Angels Don’t Call Me – [Sækyi]

Rap is an extremely tough genre to be vulnerable in, but that probably doesn’t come as a surprise to anyone who is familiar with the genre. Most of the time, artists are solely concerned with having the most expensive clothes, the fastest cars, the shiniest gold chain, or whatever else will earn them the title of “the biggest flex of the day”. Whether that’s what an artist needs to promote in order to get views or to cover up their real introspections, there is simply no changing this because it’s what the majority of hip-hop listeners enjoy, but that doesn’t mean it’s the only way to turn heads.

If you don’t believe me, just ask Sækyi, a Ghanaian-American, Virginia-born emcee who is putting all of his efforts into changing the landscape of rap as we know it, and so far, I’d say he’s doing a pretty remarkable job. Although you won’t hear too many flexes on his latest album Angels Don’t Call Me, it’s the break that I personally needed to refresh, reflect, and reconsider what I may have previously thought was great music.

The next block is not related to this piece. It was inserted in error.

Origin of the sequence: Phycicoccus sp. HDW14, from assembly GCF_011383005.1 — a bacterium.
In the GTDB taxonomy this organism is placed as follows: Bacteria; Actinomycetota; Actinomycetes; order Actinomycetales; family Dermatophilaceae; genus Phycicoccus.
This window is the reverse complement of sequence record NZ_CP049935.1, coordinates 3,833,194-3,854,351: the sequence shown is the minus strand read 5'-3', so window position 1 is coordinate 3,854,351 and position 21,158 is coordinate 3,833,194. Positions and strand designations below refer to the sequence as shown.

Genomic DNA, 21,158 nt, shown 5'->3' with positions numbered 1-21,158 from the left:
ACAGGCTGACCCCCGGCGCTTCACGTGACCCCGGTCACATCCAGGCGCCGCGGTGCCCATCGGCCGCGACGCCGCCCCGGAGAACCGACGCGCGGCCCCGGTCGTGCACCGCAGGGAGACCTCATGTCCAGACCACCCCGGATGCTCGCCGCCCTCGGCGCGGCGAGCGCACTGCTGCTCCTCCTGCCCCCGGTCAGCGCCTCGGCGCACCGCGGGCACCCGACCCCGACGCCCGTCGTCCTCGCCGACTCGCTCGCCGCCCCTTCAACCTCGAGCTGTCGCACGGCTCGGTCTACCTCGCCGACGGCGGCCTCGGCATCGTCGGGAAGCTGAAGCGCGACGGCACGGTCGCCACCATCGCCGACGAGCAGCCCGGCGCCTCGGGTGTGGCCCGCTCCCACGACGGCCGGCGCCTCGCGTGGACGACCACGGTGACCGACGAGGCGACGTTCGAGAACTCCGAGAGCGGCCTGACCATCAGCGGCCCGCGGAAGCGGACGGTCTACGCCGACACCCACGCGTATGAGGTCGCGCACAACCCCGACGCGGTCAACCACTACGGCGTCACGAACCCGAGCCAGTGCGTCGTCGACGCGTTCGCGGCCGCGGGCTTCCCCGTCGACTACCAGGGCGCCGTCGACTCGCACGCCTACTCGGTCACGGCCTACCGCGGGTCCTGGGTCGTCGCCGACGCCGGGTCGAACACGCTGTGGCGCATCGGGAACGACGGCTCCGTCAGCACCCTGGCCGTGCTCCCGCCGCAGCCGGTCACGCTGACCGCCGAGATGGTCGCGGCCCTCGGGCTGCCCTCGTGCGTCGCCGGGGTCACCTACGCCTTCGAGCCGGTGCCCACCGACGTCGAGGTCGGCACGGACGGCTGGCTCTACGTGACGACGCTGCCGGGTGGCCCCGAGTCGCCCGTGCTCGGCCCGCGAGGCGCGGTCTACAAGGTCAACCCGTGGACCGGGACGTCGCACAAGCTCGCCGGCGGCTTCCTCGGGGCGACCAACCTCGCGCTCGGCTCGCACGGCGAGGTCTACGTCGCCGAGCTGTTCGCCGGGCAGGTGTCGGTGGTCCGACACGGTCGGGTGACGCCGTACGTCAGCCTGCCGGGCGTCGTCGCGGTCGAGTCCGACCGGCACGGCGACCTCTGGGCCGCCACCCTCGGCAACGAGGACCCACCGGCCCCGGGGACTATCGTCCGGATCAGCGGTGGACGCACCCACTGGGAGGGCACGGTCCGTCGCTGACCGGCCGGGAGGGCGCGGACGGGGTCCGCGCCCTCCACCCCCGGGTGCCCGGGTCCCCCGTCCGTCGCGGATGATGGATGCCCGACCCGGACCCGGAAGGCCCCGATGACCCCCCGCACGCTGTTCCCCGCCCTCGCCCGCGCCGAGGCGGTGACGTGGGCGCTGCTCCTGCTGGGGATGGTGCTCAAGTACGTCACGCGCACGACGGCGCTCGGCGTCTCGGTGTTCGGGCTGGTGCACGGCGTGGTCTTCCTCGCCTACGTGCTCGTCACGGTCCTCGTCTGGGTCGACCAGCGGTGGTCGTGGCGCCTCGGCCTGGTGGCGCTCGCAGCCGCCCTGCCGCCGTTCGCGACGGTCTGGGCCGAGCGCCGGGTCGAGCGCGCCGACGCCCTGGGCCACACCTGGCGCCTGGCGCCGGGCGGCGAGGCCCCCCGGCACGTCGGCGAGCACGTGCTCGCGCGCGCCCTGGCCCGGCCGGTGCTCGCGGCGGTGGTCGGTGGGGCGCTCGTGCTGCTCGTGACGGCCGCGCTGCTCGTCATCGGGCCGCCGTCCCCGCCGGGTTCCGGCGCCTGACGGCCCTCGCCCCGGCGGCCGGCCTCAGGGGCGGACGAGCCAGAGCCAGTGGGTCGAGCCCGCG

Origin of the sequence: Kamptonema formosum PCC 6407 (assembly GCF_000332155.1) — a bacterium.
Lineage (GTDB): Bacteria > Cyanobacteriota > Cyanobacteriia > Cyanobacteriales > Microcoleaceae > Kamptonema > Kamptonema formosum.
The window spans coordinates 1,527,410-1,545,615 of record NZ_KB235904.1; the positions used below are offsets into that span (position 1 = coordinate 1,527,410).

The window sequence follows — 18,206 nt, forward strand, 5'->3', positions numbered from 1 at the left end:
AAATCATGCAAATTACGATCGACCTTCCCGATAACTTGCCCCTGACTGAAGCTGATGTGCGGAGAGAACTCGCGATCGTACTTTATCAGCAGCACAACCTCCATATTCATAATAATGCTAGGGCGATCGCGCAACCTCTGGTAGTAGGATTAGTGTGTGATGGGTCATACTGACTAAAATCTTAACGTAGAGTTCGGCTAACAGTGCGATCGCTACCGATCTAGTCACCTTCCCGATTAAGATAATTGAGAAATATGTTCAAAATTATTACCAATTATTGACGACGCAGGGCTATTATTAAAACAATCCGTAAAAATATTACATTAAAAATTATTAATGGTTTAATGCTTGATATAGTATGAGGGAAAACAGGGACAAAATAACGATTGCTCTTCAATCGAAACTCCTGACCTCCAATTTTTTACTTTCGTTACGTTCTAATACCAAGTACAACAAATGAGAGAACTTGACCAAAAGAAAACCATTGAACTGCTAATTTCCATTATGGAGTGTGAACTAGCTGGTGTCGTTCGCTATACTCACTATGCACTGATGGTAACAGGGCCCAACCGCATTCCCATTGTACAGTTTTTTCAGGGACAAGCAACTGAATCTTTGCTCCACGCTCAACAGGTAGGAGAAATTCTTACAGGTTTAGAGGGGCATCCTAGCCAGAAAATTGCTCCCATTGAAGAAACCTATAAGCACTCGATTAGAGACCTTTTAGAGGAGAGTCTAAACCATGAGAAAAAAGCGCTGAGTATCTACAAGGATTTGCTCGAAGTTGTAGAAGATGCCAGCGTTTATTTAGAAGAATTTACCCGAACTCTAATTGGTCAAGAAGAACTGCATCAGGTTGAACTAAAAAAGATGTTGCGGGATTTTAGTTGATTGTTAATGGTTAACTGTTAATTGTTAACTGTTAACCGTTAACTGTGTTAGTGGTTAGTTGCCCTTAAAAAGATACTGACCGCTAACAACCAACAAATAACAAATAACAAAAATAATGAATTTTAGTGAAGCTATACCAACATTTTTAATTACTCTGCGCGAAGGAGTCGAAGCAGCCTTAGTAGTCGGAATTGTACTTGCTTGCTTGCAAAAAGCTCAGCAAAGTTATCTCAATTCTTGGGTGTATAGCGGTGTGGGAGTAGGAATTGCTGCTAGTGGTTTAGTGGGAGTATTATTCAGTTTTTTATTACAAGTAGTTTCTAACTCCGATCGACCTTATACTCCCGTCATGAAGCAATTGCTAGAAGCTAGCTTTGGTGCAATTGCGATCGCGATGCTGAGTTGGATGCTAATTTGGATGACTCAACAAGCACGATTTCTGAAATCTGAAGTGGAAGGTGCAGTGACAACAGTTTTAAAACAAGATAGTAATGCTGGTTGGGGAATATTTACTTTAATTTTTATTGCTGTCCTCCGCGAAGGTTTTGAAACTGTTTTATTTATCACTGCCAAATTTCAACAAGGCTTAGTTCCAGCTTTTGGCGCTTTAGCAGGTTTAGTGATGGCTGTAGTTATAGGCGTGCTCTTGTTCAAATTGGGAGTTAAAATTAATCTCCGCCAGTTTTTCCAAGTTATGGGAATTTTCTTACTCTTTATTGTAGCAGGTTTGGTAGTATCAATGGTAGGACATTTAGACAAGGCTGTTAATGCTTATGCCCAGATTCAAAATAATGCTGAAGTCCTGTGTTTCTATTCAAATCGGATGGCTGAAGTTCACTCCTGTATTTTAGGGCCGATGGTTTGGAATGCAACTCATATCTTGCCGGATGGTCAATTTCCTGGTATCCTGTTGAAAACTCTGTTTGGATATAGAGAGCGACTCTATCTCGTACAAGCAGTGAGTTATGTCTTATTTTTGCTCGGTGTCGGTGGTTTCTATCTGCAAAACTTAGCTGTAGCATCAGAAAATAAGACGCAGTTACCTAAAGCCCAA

Sækyi doesn’t leave a single stone unturned on this project, using all 9 songs and 23 minutes of runtime that were executive produced by Brandon Jhon to dive into topics that may not be the most effortless to discuss, but he does so with. composure and captivation.  You can hear the passion, pain, and emotions that he is going through in real-time as he lets you tag along on this expressive auditory journey, diving into themes that will most likely hit close to home for most people.

One of the main narratives references his love interest, someone who he clearly cares so deeply for, but they seem to have gotten away, and he is still far from fully recovered. Even just the names of these records show how much. love he still has for them in his heart, but once you press play on these tracks, you’ll hear just how true his words are, but also how impressively consummate he shares them with his constantly growing audience. Although I still want to know more about Sækyi and his story, Angels Don’t Call Me is a wonderful look into who he is, where his head is at, and most importantly, where his heart is at.